The Sarah Jane Adventures series 5 episode 1 review: Sky Part 1

A bittersweet return for The Sarah Jane Adventures, as Sky gets the final series off to a cracking start...

This review contains spoilers.

It’s a bittersweet thing to be reviewing series five of The Sarah Jane Adventures. On one hand, it’s great to see the return of arguably the best – certainly the most consistent – of the Doctor Who spin-offs. But it is, of course, the final series, following the tragic passing of Elisabeth Sladen earlier this year. Fortunately, if this opening episode is anything to go by, it’s a show going out at the top of its game.

The series literally returns with a bang, as the pre-credits sequence gives us that classic sci-fi staple of a homeless man witnessing something falling to earth with a reassuringly expensive-looking explosion. Out of the wreckage steps a cross between Batman, the Predator and Night Owl from Watchmen. It’s a wonderfully atmospheric opening, and may go some way to silencing critics who complained of series three and four’s ‘low-budget’ feel.

Meanwhile, in Ealing (or ‘leafy and affluent Ealing’, as it was rechristened by reporters during the riots), Sarah Jane is awakened by a classic trope of her own, as someone’s gone and left a baby on her doorstep. We’re left wondering for a moment if perhaps Doctor Who’s Craig Owens has had enough of Stormageddon, but when the baby’s crying blows the lights in every house on Bannerman Road, it becomes clear that the child is more Krypton than Colchester.

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The scene that follows, as Sarah Jane, Clyde and Rani try to get to grips with their new arrival, is one of the highlights of the episode. The gang have always worked well together, but never more so than here, as we get a sense of real comradeship between the trio. With Luke out of the picture (bar a webcam appearance at the start of the story), this feels less like ‘Sarah Jane, Her Son and His Mates’ and more ‘Sarah Jane and Her Amazing Friends’.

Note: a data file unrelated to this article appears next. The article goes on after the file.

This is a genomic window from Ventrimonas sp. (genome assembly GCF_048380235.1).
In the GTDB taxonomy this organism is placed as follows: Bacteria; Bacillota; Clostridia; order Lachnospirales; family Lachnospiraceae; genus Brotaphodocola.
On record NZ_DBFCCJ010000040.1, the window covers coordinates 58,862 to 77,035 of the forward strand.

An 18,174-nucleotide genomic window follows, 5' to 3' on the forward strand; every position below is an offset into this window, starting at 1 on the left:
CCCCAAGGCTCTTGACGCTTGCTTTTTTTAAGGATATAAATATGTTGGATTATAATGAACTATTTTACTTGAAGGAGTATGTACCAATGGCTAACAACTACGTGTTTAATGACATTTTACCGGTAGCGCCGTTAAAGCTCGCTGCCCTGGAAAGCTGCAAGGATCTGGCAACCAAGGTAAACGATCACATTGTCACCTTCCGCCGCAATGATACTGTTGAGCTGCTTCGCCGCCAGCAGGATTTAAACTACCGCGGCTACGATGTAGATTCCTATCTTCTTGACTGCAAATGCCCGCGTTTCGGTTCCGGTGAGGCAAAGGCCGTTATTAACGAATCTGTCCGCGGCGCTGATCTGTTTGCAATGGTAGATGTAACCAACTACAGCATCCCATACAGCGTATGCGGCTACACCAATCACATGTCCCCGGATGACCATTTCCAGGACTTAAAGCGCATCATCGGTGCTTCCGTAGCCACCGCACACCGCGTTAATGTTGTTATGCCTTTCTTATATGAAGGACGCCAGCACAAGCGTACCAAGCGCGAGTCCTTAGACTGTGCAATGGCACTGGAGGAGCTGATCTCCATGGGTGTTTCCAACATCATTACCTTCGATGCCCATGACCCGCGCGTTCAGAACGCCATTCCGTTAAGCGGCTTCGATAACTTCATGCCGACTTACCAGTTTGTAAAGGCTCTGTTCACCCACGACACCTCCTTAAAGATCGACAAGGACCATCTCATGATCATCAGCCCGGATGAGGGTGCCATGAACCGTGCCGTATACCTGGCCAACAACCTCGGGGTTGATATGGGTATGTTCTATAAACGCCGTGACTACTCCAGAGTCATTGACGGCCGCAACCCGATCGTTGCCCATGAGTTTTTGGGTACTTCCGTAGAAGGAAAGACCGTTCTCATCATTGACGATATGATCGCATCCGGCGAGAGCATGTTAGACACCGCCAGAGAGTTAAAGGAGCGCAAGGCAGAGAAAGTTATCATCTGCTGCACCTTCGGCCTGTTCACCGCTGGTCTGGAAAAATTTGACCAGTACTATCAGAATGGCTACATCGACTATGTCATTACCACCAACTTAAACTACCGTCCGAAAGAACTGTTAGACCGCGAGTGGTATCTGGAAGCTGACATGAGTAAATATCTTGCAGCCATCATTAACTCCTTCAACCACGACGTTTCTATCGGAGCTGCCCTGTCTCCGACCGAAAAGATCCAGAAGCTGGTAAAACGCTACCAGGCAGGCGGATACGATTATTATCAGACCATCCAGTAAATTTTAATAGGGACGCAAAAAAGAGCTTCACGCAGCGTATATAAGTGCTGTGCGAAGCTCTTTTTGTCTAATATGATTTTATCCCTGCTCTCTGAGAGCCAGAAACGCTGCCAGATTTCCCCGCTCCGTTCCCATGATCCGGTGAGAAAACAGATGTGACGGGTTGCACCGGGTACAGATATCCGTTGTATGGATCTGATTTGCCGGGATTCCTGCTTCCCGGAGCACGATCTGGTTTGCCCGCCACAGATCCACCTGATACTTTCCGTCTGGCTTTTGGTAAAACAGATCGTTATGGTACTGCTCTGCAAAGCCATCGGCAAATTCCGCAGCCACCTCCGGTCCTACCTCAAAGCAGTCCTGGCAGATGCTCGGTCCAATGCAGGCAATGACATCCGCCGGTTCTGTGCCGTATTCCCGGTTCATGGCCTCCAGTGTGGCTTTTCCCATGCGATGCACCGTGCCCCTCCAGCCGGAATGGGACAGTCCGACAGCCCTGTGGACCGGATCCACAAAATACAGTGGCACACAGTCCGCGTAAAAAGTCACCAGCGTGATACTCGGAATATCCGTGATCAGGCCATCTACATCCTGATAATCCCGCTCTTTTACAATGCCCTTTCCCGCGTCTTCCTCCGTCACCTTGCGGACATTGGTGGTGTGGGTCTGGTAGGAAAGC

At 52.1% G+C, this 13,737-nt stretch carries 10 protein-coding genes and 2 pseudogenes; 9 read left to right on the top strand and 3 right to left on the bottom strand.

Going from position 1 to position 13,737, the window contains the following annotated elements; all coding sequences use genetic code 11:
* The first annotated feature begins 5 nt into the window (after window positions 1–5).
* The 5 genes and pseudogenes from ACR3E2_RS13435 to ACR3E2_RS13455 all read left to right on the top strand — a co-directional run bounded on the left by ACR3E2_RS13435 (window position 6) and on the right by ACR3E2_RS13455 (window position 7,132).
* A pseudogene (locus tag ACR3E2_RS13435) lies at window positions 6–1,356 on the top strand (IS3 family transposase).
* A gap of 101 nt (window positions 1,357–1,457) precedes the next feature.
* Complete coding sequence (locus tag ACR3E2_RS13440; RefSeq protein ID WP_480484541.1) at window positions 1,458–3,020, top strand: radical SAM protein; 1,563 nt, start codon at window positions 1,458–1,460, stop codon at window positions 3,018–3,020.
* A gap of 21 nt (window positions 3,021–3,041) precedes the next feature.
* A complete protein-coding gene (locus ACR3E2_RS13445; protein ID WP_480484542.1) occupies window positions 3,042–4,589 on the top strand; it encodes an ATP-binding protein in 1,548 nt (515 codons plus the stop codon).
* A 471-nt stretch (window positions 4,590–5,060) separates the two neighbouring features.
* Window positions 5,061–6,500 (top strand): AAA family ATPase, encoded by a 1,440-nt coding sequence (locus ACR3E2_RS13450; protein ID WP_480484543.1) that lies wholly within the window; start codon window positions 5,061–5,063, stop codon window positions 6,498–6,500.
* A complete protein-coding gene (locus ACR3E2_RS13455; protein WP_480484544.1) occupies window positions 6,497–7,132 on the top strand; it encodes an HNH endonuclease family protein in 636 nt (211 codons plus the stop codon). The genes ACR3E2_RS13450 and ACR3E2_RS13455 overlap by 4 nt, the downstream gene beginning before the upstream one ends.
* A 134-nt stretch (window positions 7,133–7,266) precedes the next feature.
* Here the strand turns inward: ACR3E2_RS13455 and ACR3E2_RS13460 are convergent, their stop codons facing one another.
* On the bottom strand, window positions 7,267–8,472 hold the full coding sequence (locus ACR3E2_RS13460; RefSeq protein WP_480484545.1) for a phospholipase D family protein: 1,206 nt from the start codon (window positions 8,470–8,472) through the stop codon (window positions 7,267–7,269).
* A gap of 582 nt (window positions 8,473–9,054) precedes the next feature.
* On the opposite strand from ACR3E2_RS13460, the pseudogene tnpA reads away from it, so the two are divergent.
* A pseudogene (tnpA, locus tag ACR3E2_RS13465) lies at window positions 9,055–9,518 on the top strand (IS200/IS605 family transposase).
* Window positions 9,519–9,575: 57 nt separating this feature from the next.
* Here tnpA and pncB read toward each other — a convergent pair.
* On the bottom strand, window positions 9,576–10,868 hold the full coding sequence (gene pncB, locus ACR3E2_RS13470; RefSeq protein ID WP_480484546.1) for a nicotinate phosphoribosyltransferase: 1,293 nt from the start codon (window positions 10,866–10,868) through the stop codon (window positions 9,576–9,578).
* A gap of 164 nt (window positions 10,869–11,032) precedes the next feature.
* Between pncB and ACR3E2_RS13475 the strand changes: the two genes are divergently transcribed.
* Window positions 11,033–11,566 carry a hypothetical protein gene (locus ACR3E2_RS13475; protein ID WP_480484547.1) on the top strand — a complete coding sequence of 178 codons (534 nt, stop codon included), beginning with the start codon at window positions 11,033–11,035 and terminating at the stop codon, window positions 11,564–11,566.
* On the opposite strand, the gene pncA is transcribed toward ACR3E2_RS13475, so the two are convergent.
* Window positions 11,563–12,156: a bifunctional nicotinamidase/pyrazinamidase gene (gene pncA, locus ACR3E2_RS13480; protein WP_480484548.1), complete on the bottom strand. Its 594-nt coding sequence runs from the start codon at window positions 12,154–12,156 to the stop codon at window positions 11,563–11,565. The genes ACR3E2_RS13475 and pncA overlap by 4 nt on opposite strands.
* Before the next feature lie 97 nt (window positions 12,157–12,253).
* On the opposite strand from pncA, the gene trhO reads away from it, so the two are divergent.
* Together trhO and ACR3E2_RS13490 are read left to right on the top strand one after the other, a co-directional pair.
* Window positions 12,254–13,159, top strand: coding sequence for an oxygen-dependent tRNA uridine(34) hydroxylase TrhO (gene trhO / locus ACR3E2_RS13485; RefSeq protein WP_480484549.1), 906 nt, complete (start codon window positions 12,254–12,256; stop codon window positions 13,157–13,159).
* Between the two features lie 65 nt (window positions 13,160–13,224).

What’s brilliant is that, after four years, the writers still manage to show us new sides of the characters. Elisabeth Sladen is at her comic best here, when Sarah is faced with the prospect of bringing up a baby from scratch, while Daniel Anthony shines as Clyde’s paternal side floats reluctantly to the surface. Anjli Mohindra’s Rani feels a little under-used here, playing second fiddle to Sarah Jane as the pair go off and investigate the meteor (leaving Clyde to try and entertain the baby). It’s a bit of a shame, really, since Rani’s parents arguably get more focus during the episode than she does.

Ah, yes, the Chandras. Love ‘em or hate ‘em, the stuffy headteacher and the flower shop owner are back to crowbar some added levity into the episode, and generally throw up hurdles for our intrepid investigators. Mina Anwar and Ace Bhatti are both accomplished comic actors, and work well together, but in such a busy episode you can’t help but feel that they’re just a bit unnecessary.

There’s a brief trip through the round window to see Floella Benjamin (making her fourth – and presumably final – appearance as the charmingly eccentric Professor Rivers), and then Sarah Jane and Rani are off in search of the metal meanie from the start of the episode, who’s on his way to Bannerman Road.

And that’s where the episode turns delightfully crazy. Former Holby City actress Christine Stephen-Daly shows up as baby Sky’s villainous mother, clearly having great fun playing a cross between Servalan from Blake’s 7 and a footballer’s wife, who plans to use her child as a weapon to end her people’s war with the Metalkind (the aforementioned Night Owl/Predator thing). And she’s based inside a nuclear power plant, for some reason.

There’s shades of The Terminator about it all. Most of the Metalkind’s scenes are presented from a green-tinted first person perspective, and the mother’s line “Get in the van if you want the child to live!” was enough to raise a knowing chuckle.

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It’s mad, ambitious stuff, and as such makes for a perfect series opener. Phil Ford’s script is fast-paced, with a nice balance of action, gags and character moments, and the episode looks every bit as impressive as anything the show’s older sibling has to offer.

It’s a confident, comfortable return for an often underappreciated series. Though not completely perfect, if you’ve never seen the show before you could do a lot worse than to check this out. And if you have seen the show before, you’re in for a treat.

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